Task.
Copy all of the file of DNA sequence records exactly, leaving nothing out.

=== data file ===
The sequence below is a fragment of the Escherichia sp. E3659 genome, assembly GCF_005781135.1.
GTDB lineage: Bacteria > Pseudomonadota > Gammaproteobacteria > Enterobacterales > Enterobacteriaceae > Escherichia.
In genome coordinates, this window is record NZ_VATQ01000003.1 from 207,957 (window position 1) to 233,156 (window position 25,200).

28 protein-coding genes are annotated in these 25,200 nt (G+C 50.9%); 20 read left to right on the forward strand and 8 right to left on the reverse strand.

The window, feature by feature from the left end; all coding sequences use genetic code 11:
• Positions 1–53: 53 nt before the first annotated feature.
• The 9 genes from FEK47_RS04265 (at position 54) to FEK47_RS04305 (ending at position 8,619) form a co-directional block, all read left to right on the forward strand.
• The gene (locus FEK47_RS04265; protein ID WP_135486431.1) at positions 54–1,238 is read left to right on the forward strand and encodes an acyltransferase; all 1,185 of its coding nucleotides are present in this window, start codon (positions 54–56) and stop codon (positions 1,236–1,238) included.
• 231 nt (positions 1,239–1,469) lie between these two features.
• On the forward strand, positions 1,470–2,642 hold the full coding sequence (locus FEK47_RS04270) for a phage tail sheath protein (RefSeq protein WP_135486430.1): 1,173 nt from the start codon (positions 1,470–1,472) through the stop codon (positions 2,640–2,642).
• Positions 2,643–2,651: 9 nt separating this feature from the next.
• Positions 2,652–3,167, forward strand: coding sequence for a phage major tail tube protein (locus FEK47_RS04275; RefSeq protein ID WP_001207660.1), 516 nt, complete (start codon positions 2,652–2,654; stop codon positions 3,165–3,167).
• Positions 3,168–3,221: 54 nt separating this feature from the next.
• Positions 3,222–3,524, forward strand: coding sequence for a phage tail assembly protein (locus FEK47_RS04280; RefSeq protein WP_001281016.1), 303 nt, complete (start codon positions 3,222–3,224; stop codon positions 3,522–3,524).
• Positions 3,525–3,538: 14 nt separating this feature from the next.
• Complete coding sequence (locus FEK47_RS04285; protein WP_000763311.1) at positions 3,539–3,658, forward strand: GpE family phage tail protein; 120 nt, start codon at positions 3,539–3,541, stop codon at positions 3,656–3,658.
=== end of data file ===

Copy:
The sequence below is a fragment of the Escherichia sp. E3659 genome, assembly GCF_005781135.1.
GTDB lineage: Bacteria > Pseudomonadota > Gammaproteobacteria > Enterobacterales > Enterobacteriaceae > Escherichia.
In genome coordinates, this window is record NZ_VATQ01000003.1 from 207,957 (window position 1) to 233,156 (window position 25,200).

28 protein-coding genes are annotated in these 25,200 nt (G+C 50.9%); 20 read left to right on the forward strand and 8 right to left on the reverse strand.

The window, feature by feature from the left end; all coding sequences use genetic code 11:
• Positions 1–53: 53 nt before the first annotated feature.
• The 9 genes from FEK47_RS04265 (at position 54) to FEK47_RS04305 (ending at position 8,619) form a co-directional block, all read left to right on the forward strand.
• The gene (locus FEK47_RS04265; protein ID WP_135486431.1) at positions 54–1,238 is read left to right on the forward strand and encodes an acyltransferase; all 1,185 of its coding nucleotides are present in this window, start codon (positions 54–56) and stop codon (positions 1,236–1,238) included.
• 231 nt (positions 1,239–1,469) lie between these two features.
• On the forward strand, positions 1,470–2,642 hold the full coding sequence (locus FEK47_RS04270) for a phage tail sheath protein (RefSeq protein WP_135486430.1): 1,173 nt from the start codon (positions 1,470–1,472) through the stop codon (positions 2,640–2,642).
• Positions 2,643–2,651: 9 nt separating this feature from the next.
• Positions 2,652–3,167, forward strand: coding sequence for a phage major tail tube protein (locus FEK47_RS04275; RefSeq protein ID WP_001207660.1), 516 nt, complete (start codon positions 2,652–2,654; stop codon positions 3,165–3,167).
• Positions 3,168–3,221: 54 nt separating this feature from the next.
• Positions 3,222–3,524, forward strand: coding sequence for a phage tail assembly protein (locus FEK47_RS04280; RefSeq protein WP_001281016.1), 303 nt, complete (start codon positions 3,222–3,224; stop codon positions 3,522–3,524).
• Positions 3,525–3,538: 14 nt separating this feature from the next.
• Complete coding sequence (locus FEK47_RS04285; protein WP_000763311.1) at positions 3,539–3,658, forward strand: GpE family phage tail protein; 120 nt, start codon at positions 3,539–3,541, stop codon at positions 3,656–3,658.